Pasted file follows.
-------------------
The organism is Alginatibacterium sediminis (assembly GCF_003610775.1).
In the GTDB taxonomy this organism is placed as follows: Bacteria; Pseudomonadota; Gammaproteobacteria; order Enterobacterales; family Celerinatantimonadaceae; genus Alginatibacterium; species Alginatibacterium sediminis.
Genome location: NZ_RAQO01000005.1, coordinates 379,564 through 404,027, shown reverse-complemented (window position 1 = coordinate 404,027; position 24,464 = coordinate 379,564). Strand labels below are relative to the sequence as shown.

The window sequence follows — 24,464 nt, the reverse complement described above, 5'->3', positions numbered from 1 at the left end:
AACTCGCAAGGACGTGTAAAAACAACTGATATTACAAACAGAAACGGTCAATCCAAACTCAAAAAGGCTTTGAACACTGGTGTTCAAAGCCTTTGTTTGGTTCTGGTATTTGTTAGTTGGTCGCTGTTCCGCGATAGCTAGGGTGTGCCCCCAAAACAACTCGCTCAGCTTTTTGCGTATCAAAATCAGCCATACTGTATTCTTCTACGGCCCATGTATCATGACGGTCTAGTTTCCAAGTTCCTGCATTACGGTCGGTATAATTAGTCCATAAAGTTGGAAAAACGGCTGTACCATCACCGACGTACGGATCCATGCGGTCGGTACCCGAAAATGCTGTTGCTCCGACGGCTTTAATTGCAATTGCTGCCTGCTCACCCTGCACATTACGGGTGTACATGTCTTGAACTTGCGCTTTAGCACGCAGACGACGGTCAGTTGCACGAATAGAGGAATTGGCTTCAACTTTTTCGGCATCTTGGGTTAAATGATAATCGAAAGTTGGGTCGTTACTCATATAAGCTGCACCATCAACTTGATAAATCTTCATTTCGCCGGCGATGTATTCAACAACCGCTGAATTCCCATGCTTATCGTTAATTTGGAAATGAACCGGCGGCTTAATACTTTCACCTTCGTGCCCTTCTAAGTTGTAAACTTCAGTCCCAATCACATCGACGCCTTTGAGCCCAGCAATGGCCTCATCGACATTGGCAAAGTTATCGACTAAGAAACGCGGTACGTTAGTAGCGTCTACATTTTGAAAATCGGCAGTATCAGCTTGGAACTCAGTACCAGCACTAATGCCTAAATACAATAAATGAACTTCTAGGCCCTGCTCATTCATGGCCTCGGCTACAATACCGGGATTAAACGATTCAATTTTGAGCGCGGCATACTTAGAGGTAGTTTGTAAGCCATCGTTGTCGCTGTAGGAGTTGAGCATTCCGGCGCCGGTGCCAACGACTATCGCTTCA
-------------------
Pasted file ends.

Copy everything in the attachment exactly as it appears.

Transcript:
The organism is Alginatibacterium sediminis (assembly GCF_003610775.1).
In the GTDB taxonomy this organism is placed as follows: Bacteria; Pseudomonadota; Gammaproteobacteria; order Enterobacterales; family Celerinatantimonadaceae; genus Alginatibacterium; species Alginatibacterium sediminis.
Genome location: NZ_RAQO01000005.1, coordinates 379,564 through 404,027, shown reverse-complemented (window position 1 = coordinate 404,027; position 24,464 = coordinate 379,564). Strand labels below are relative to the sequence as shown.

The window sequence follows — 24,464 nt, the reverse complement described above, 5'->3', positions numbered from 1 at the left end:
AACTCGCAAGGACGTGTAAAAACAACTGATATTACAAACAGAAACGGTCAATCCAAACTCAAAAAGGCTTTGAACACTGGTGTTCAAAGCCTTTGTTTGGTTCTGGTATTTGTTAGTTGGTCGCTGTTCCGCGATAGCTAGGGTGTGCCCCCAAAACAACTCGCTCAGCTTTTTGCGTATCAAAATCAGCCATACTGTATTCTTCTACGGCCCATGTATCATGACGGTCTAGTTTCCAAGTTCCTGCATTACGGTCGGTATAATTAGTCCATAAAGTTGGAAAAACGGCTGTACCATCACCGACGTACGGATCCATGCGGTCGGTACCCGAAAATGCTGTTGCTCCGACGGCTTTAATTGCAATTGCTGCCTGCTCACCCTGCACATTACGGGTGTACATGTCTTGAACTTGCGCTTTAGCACGCAGACGACGGTCAGTTGCACGAATAGAGGAATTGGCTTCAACTTTTTCGGCATCTTGGGTTAAATGATAATCGAAAGTTGGGTCGTTACTCATATAAGCTGCACCATCAACTTGATAAATCTTCATTTCGCCGGCGATGTATTCAACAACCGCTGAATTCCCATGCTTATCGTTAATTTGGAAATGAACCGGCGGCTTAATACTTTCACCTTCGTGCCCTTCTAAGTTGTAAACTTCAGTCCCAATCACATCGACGCCTTTGAGCCCAGCAATGGCCTCATCGACATTGGCAAAGTTATCGACTAAGAAACGCGGTACGTTAGTAGCGTCTACATTTTGAAAATCGGCAGTATCAGCTTGGAACTCAGTACCAGCACTAATGCCTAAATACAATAAATGAACTTCTAGGCCCTGCTCATTCATGGCCTCGGCTACAATACCGGGATTAAACGATTCAATTTTGAGCGCGGCATACTTAGAGGTAGTTTGTAAGCCATCGTTGTCGCTGTAGGAGTTGAGCATTCCGGCGCCGGTGCCAACGACTATCGCTTCA